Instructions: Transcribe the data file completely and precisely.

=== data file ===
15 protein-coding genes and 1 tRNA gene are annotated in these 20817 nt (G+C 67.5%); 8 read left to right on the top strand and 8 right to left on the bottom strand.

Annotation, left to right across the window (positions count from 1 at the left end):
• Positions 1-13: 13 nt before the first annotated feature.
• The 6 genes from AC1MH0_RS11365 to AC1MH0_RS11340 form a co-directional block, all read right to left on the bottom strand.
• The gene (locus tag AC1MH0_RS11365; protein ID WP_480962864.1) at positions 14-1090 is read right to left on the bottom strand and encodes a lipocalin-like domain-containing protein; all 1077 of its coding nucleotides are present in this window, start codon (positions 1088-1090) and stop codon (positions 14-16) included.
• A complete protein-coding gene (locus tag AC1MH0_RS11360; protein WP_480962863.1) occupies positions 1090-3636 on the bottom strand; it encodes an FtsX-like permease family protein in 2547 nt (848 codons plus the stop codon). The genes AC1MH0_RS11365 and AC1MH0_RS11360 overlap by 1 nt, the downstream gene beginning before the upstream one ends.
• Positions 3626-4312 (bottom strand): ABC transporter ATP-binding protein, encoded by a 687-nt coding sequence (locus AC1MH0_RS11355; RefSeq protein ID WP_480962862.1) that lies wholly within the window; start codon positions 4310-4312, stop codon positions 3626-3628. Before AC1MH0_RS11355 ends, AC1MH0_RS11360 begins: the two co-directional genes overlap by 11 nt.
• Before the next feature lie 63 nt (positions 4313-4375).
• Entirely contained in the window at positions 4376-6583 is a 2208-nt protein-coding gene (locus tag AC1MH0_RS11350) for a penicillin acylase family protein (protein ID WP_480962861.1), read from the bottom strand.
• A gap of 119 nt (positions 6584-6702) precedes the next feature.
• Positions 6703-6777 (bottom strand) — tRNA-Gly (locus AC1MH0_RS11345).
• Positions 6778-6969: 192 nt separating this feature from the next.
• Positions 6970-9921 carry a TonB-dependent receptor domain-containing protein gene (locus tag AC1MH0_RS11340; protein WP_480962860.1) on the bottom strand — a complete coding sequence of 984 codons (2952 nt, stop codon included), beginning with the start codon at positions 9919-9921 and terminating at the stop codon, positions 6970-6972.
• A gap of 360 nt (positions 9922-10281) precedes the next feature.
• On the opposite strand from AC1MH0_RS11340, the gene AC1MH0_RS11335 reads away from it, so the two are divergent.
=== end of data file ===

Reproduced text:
15 protein-coding genes and 1 tRNA gene are annotated in these 20817 nt (G+C 67.5%); 8 read left to right on the top strand and 8 right to left on the bottom strand.

Annotation, left to right across the window (positions count from 1 at the left end):
• Positions 1-13: 13 nt before the first annotated feature.
• The 6 genes from AC1MH0_RS11365 to AC1MH0_RS11340 form a co-directional block, all read right to left on the bottom strand.
• The gene (locus tag AC1MH0_RS11365; protein ID WP_480962864.1) at positions 14-1090 is read right to left on the bottom strand and encodes a lipocalin-like domain-containing protein; all 1077 of its coding nucleotides are present in this window, start codon (positions 1088-1090) and stop codon (positions 14-16) included.
• A complete protein-coding gene (locus tag AC1MH0_RS11360; protein WP_480962863.1) occupies positions 1090-3636 on the bottom strand; it encodes an FtsX-like permease family protein in 2547 nt (848 codons plus the stop codon). The genes AC1MH0_RS11365 and AC1MH0_RS11360 overlap by 1 nt, the downstream gene beginning before the upstream one ends.
• Positions 3626-4312 (bottom strand): ABC transporter ATP-binding protein, encoded by a 687-nt coding sequence (locus AC1MH0_RS11355; RefSeq protein ID WP_480962862.1) that lies wholly within the window; start codon positions 4310-4312, stop codon positions 3626-3628. Before AC1MH0_RS11355 ends, AC1MH0_RS11360 begins: the two co-directional genes overlap by 11 nt.
• Before the next feature lie 63 nt (positions 4313-4375).
• Entirely contained in the window at positions 4376-6583 is a 2208-nt protein-coding gene (locus tag AC1MH0_RS11350) for a penicillin acylase family protein (protein ID WP_480962861.1), read from the bottom strand.
• A gap of 119 nt (positions 6584-6702) precedes the next feature.
• Positions 6703-6777 (bottom strand) — tRNA-Gly (locus AC1MH0_RS11345).
• Positions 6778-6969: 192 nt separating this feature from the next.
• Positions 6970-9921 carry a TonB-dependent receptor domain-containing protein gene (locus tag AC1MH0_RS11340; protein WP_480962860.1) on the bottom strand — a complete coding sequence of 984 codons (2952 nt, stop codon included), beginning with the start codon at positions 9919-9921 and terminating at the stop codon, positions 6970-6972.
• A gap of 360 nt (positions 9922-10281) precedes the next feature.
• On the opposite strand from AC1MH0_RS11340, the gene AC1MH0_RS11335 reads away from it, so the two are divergent.